2: Is that a baby _Daubentonia madagascariensis_ ? The very incarnation of a double affirmative!
    10: That gives a whole new meaning to being ‘goosed’ I suppose?
    17: At first glance looked like one of those mythical three-headed monsters.
    As for the orang utan, she’d probably make a better fist of running the UK than BJ, but of course she’d have more sense than to even try …

    Liked by 1 person

    1. Morning!

      1. Yes Yes. He/she has the air of a far far better looking Michael Gove.

      10. Some people like being goosed!

      17. Who says they are mythical. You should see some of Munguin’s neighbours.

      Ha ha ha ha ha BJ running the UK? LOL That’s a good one!

      Liked by 1 person

  3. I wonder if Dominic Cummings ever bumped into Colonel Windbag during their Round Britain safaris. Maybe she waved at him through a window. Of course, he wouldn’t have a clue who she is.

    Liked by 1 person

  4. There were some scary looking creatures this week but who am I to say anything. You should see me of a morning…

    Apparently Laoch and Blaze have another adopted sibling. As well as Mouse who is a cat(!) the new one is a lamb. No, a real lamb.

    The cat above has a couple of claws out eeek. As one cat lover on twitter calls them – murder mittens!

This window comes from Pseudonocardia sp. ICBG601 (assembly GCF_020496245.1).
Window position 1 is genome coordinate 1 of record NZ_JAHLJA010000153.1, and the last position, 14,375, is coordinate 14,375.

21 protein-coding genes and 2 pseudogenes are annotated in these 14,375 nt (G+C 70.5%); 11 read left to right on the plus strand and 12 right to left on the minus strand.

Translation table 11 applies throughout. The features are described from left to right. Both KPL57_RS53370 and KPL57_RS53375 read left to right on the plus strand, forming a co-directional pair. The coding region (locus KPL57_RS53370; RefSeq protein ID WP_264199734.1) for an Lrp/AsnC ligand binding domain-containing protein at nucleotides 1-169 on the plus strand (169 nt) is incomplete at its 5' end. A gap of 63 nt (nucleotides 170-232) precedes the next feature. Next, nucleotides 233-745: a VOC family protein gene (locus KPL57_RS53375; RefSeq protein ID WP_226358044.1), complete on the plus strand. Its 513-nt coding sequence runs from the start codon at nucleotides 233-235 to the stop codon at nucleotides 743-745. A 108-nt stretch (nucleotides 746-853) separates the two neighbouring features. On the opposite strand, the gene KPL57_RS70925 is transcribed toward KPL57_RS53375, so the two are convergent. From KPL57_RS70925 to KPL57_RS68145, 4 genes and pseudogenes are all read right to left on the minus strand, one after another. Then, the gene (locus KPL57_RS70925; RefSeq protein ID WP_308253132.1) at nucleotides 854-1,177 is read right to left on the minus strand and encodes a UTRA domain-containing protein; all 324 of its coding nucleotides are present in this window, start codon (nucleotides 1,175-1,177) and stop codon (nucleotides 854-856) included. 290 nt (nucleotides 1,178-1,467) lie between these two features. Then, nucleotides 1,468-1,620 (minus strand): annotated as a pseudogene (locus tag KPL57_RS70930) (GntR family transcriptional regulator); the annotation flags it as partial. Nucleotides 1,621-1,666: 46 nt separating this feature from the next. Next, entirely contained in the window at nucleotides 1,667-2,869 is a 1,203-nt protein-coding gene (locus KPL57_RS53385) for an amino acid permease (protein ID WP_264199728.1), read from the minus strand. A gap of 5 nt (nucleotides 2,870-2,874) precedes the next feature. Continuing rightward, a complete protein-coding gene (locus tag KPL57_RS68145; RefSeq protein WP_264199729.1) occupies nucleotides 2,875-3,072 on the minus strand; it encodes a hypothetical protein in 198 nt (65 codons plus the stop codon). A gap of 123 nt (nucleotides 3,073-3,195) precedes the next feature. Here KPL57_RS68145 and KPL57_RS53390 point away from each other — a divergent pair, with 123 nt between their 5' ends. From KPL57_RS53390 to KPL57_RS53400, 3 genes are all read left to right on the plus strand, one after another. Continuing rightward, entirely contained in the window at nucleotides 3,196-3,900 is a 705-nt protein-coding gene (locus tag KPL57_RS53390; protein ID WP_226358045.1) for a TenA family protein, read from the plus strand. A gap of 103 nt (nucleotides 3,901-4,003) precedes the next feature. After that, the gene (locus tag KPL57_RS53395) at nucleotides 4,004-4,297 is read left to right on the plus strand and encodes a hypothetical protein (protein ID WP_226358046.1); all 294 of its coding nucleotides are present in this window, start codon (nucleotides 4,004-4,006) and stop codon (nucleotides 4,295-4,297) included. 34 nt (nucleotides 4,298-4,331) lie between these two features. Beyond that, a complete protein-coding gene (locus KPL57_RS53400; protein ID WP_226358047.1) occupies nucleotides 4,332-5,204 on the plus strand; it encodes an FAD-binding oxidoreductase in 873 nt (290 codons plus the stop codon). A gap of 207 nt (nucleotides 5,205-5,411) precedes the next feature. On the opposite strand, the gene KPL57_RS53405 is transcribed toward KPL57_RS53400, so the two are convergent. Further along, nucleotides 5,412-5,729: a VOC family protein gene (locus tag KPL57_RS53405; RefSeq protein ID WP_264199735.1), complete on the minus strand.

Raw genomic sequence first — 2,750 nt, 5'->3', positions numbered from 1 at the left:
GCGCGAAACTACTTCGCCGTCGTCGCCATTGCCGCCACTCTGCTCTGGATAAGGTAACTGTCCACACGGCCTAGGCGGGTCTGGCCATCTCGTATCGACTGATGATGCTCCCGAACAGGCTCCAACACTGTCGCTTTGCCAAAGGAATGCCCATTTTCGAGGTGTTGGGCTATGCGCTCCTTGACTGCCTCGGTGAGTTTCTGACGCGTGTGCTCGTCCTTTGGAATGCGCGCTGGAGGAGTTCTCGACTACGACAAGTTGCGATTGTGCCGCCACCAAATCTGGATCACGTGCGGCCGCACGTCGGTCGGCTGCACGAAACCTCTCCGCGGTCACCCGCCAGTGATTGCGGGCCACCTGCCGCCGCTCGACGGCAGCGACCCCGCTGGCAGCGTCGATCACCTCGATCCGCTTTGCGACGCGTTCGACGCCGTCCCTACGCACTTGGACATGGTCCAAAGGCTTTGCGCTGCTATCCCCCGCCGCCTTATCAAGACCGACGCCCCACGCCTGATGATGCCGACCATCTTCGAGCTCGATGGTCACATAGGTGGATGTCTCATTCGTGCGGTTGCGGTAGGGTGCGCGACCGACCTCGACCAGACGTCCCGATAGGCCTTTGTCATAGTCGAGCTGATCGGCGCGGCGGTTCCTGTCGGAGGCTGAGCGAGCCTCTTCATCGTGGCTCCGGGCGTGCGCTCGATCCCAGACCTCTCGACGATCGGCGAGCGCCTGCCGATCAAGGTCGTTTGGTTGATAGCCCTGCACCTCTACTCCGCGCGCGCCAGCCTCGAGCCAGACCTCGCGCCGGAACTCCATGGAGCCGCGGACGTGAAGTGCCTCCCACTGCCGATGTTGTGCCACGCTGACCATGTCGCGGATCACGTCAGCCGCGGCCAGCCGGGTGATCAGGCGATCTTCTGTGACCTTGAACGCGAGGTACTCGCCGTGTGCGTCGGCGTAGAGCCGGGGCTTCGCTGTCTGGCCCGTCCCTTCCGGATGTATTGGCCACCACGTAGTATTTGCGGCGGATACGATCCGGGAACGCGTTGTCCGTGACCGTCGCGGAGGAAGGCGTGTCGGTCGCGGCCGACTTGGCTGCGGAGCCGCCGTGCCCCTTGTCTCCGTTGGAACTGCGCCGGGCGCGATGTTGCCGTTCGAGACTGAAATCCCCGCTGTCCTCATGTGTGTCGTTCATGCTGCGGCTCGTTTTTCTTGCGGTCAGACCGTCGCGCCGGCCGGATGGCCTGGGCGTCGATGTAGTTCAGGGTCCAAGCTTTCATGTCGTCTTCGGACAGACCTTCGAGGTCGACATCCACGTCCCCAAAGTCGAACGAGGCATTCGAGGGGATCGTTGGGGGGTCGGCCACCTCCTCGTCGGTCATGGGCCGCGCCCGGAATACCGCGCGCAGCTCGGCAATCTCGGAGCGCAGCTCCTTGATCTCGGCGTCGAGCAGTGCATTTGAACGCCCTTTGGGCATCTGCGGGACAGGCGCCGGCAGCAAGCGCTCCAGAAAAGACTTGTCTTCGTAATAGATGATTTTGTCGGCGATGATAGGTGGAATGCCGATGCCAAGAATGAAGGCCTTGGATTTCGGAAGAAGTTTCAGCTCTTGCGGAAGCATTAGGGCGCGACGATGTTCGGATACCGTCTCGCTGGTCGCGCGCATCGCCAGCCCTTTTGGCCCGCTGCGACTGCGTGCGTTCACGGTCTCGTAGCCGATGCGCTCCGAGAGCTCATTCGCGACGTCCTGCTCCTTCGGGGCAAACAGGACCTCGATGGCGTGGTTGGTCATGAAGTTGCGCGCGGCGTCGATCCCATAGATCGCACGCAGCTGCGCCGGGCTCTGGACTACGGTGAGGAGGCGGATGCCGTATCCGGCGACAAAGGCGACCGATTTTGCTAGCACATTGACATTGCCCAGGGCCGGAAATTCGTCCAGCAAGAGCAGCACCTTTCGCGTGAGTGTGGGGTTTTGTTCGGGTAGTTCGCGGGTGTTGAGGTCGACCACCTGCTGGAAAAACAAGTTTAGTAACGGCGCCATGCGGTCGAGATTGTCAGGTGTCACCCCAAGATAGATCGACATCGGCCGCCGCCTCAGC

Liked by 6 people

    1. Yes. A lamb who only eats twigs and won;t touch grass.

      Strange family that!

      I’m sure you look delightful first thing in the morning. Munguin expects it of his senior correspondants.

      Like

    2. How expressive, PP! And I should know, having just had them in my knee.
      Called on neighbour Frau Trudi, and as usual Bear was in my lap before I’d ‘bearly’ sat down. “How nice to see you again,” he purred, “I so enjoy your visits.” Turning his head for a nuzzle and kneading my knee with the murder mittens. Ow!

      He gets his name from kitten habit of rearing up on his hind legs and trying to look fierce as a grizzly. (Unsuccessful now s it was then as he’s the ultimate softy with a lifetime mission to dispel the myth about cats being aloof and unfriendly.) Enough, MacD. This Sunday is soppy enough already!

      Liked by 3 people

    1. That was lovely, Marcia. Thank you.

      I think there’s very little that is as satisfying as a waterfall. Although, when I was a kid I used to worry about the water being hurt when it tumbled.

      Stupid child, I was. πŸ™‚

      Liked by 1 person

  5. Lovely that you realised that nature is alive tris when so young.
    The horse, we knew it was not a Andrew look a like as he’s more of a a….
    Although that’s an insult to ass,s

    Liked by 1 person

    1. Actually Airmiles is the one who doesn’t look like a horse, because his parentage may be slightly different. Before he got fat he was reasonably average looking.